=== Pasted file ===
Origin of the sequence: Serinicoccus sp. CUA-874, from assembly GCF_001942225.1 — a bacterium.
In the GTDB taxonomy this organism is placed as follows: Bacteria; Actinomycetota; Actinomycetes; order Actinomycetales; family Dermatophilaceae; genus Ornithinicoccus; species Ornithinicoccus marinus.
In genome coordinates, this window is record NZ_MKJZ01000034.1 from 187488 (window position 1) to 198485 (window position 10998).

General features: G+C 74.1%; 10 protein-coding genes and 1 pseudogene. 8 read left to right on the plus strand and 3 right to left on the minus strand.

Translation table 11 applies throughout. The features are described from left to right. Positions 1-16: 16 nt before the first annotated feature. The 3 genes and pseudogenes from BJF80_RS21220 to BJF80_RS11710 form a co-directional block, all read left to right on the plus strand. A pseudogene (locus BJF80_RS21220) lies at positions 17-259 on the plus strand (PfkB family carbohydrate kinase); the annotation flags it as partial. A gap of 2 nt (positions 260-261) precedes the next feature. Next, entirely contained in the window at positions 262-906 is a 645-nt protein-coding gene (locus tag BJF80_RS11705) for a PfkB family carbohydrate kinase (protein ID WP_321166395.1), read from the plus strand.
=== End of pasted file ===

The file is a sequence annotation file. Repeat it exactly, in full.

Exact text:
Origin of the sequence: Serinicoccus sp. CUA-874, from assembly GCF_001942225.1 — a bacterium.
In the GTDB taxonomy this organism is placed as follows: Bacteria; Actinomycetota; Actinomycetes; order Actinomycetales; family Dermatophilaceae; genus Ornithinicoccus; species Ornithinicoccus marinus.
In genome coordinates, this window is record NZ_MKJZ01000034.1 from 187488 (window position 1) to 198485 (window position 10998).

General features: G+C 74.1%; 10 protein-coding genes and 1 pseudogene. 8 read left to right on the plus strand and 3 right to left on the minus strand.

Translation table 11 applies throughout. The features are described from left to right. Positions 1-16: 16 nt before the first annotated feature. The 3 genes and pseudogenes from BJF80_RS21220 to BJF80_RS11710 form a co-directional block, all read left to right on the plus strand. A pseudogene (locus BJF80_RS21220) lies at positions 17-259 on the plus strand (PfkB family carbohydrate kinase); the annotation flags it as partial. A gap of 2 nt (positions 260-261) precedes the next feature. Next, entirely contained in the window at positions 262-906 is a 645-nt protein-coding gene (locus tag BJF80_RS11705) for a PfkB family carbohydrate kinase (protein ID WP_321166395.1), read from the plus strand.